The world’s largest work from home experiment activated at the onset of COVID-19. The pandemic continues to send shockwaves throughout the world, as businesses large and small implement social distancing to help slow the spread of the virus. While some companies were prepared for the change, there are many that are faced with managing a remote team for the first time while ensuring business continuity.
This scenario has also played out as a crash course on how to lead teams remotely. For others, it was a lesson on how to bring on new employees virtually.
Onboarding is a vulnerable but critical time for businesses and, when poorly executed, leads to a loss productivity, creating a negative impact on the bottom line. When well-executed, research shows, employee onboarding can improve retention by 82%.
Whether you’re onboarding remotely or in person, your organization must have the right mentality, processes, tools and resources in place, so new hires feel comfortable with their team and their ability to perform their role. Despite our unprecedented times, there are ways you can onboard employees effectively so they will be successful.
Create an Atmosphere of Comfortability
On an employee’s first day, companies tend to ruin the opportunity to connect personally and emotionally. Instead of genuine connection, leaders inundate the employee with new information, which can make the employee feel overwhelmed. New hires intentionally and unintentionally soak up the personality, culture and psychology of your business and align this experience with your company’s goals and their job expectations.
When onboarding employees virtually, create connections early and often by allowing new hires to virtually connect with their direct supervisors, their team members and other leaders. This interaction fosters alignment among company goals, job expectations and the new “insider” knowledge gained through those personal interactions.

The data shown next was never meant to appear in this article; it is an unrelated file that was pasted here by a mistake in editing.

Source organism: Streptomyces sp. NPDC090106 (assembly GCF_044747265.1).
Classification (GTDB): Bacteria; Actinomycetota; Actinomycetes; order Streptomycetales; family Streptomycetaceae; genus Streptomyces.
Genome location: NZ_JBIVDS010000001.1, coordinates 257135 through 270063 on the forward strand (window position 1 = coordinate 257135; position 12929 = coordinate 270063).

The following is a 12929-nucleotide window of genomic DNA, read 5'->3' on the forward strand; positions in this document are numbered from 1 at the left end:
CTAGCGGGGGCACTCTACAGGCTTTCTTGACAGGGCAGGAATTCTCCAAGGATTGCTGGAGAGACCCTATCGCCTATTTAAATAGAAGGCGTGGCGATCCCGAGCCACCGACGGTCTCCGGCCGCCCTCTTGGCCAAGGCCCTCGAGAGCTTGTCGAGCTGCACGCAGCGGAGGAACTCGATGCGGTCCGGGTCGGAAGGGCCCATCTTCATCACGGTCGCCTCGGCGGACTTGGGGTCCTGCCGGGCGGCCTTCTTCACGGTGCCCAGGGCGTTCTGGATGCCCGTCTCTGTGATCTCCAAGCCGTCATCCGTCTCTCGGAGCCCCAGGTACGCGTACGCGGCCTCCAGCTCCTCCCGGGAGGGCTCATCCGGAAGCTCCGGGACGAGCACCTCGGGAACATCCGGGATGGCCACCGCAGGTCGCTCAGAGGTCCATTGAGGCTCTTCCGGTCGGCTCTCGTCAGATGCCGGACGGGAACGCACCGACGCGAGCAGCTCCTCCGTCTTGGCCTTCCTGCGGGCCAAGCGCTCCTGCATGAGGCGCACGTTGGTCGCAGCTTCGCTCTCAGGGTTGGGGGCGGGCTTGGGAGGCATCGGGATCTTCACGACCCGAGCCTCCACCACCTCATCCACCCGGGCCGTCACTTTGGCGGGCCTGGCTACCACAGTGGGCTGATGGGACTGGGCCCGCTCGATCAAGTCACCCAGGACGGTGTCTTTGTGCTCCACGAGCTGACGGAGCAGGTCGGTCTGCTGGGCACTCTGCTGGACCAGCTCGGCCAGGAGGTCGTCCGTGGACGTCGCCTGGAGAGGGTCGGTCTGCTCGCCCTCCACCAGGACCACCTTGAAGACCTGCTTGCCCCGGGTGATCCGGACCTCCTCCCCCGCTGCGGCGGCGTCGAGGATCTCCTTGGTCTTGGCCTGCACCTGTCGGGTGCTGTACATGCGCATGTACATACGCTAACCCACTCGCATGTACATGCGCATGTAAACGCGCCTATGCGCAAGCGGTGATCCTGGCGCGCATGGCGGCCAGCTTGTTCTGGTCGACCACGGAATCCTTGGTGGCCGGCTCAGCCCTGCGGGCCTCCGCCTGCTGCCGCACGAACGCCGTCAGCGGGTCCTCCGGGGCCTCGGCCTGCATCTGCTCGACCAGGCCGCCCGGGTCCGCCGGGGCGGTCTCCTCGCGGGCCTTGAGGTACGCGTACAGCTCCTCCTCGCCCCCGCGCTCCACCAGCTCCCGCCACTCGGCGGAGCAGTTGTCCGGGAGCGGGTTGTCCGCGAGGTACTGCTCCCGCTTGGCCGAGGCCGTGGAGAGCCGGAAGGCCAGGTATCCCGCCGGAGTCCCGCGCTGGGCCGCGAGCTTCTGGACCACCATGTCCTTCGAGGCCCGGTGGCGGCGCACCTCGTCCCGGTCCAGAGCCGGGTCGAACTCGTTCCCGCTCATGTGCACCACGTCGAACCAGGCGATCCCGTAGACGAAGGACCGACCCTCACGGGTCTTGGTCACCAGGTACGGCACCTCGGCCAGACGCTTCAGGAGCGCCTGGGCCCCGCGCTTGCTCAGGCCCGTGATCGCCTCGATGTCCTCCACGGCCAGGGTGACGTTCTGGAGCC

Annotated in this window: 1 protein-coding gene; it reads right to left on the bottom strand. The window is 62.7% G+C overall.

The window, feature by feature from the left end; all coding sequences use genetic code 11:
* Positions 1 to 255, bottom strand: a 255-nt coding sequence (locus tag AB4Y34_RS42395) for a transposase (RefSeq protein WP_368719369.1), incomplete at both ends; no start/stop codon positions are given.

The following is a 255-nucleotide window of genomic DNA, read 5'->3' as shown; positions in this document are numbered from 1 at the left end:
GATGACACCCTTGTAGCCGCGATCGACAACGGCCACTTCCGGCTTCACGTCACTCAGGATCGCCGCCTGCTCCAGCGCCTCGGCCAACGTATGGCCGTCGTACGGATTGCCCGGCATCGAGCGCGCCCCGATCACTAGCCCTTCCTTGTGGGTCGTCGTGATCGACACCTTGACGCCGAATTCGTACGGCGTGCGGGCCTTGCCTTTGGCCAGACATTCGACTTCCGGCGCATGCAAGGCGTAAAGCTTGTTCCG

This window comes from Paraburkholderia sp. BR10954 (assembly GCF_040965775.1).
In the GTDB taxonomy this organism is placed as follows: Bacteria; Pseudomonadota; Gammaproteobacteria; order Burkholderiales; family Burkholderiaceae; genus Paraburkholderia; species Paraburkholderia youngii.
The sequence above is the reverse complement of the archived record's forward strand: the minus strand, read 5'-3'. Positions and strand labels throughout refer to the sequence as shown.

Establish Constant Communication and Set Clear Expectations
In a remote setting, it’s even more important to keep lines of communication open and frequent. Often, leaders who are reluctant to implement a work-from-home policy are wary of the inability to manage productivity and monitor real-time activity. Constant communication can ease this fear, including in the case of onboarding.
Provide new employees with a detailed schedule for the first 90 days. This schedule will help ensure that they complete training, receive answers to their questions and progress at a pace that works for them, their team and the clients their team serves. An hour-by-hour breakdown of what they will learn in their first few weeks and an overview of how up to speed they should be after the first 90 days is critical.
To create clear expectations at a more granular level, a detailed and well-implemented “30-60-90-day plan” can be a game-changer. A day-by-day breakdown of what new employees will learn in their first few weeks enables both the managers and their new direct reports to review any barriers, questions or successes in the early days of their role.
Provide the Appropriate Tools and Resources
You’re only as good as the tools you use. Whether remote or in person, new or tenured, employees need the right tools and resources to do their job well. From communication to productivity, technology is integral to productivity and success. For remote onboarding to be effective, workers must be equipped with — and trained on — the technologies and software that will help them perform at their greatest potential.
The saying “first impressions count” should be a guiding principle for organizations to ensure they have a sound onboarding process in place. Detail and intention will separate a great program from a sub-par one, and the way you onboard employees will determine how confident and assured they are as they begin their career at your organization.